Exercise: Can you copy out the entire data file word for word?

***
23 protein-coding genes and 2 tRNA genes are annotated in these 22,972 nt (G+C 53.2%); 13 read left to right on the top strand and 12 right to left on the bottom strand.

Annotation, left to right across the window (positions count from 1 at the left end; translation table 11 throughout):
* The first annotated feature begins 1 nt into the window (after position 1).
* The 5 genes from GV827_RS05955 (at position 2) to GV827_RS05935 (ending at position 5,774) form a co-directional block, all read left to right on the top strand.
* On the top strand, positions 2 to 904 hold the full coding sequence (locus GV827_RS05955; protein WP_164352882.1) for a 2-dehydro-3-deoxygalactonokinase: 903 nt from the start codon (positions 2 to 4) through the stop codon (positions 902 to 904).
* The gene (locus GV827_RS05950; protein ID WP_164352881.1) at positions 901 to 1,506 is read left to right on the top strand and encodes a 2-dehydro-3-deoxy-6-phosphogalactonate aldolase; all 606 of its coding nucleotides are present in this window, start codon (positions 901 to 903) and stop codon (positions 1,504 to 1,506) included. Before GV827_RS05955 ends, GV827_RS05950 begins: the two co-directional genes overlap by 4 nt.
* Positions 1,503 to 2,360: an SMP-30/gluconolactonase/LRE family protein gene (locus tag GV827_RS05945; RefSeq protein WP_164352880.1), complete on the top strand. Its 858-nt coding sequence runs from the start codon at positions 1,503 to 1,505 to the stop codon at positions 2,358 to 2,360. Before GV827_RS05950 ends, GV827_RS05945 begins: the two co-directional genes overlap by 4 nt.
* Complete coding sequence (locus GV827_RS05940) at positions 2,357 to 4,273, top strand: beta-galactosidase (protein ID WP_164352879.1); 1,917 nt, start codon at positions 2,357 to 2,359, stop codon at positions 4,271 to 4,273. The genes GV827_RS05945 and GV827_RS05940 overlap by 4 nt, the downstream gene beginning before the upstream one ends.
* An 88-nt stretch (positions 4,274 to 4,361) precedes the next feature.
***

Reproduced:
23 protein-coding genes and 2 tRNA genes are annotated in these 22,972 nt (G+C 53.2%); 13 read left to right on the top strand and 12 right to left on the bottom strand.

Annotation, left to right across the window (positions count from 1 at the left end; translation table 11 throughout):
* The first annotated feature begins 1 nt into the window (after position 1).
* The 5 genes from GV827_RS05955 (at position 2) to GV827_RS05935 (ending at position 5,774) form a co-directional block, all read left to right on the top strand.
* On the top strand, positions 2 to 904 hold the full coding sequence (locus GV827_RS05955; protein WP_164352882.1) for a 2-dehydro-3-deoxygalactonokinase: 903 nt from the start codon (positions 2 to 4) through the stop codon (positions 902 to 904).
* The gene (locus GV827_RS05950; protein ID WP_164352881.1) at positions 901 to 1,506 is read left to right on the top strand and encodes a 2-dehydro-3-deoxy-6-phosphogalactonate aldolase; all 606 of its coding nucleotides are present in this window, start codon (positions 901 to 903) and stop codon (positions 1,504 to 1,506) included. Before GV827_RS05955 ends, GV827_RS05950 begins: the two co-directional genes overlap by 4 nt.
* Positions 1,503 to 2,360: an SMP-30/gluconolactonase/LRE family protein gene (locus tag GV827_RS05945; RefSeq protein WP_164352880.1), complete on the top strand. Its 858-nt coding sequence runs from the start codon at positions 1,503 to 1,505 to the stop codon at positions 2,358 to 2,360. Before GV827_RS05950 ends, GV827_RS05945 begins: the two co-directional genes overlap by 4 nt.
* Complete coding sequence (locus GV827_RS05940) at positions 2,357 to 4,273, top strand: beta-galactosidase (protein ID WP_164352879.1); 1,917 nt, start codon at positions 2,357 to 2,359, stop codon at positions 4,271 to 4,273. The genes GV827_RS05945 and GV827_RS05940 overlap by 4 nt, the downstream gene beginning before the upstream one ends.
* An 88-nt stretch (positions 4,274 to 4,361) precedes the next feature.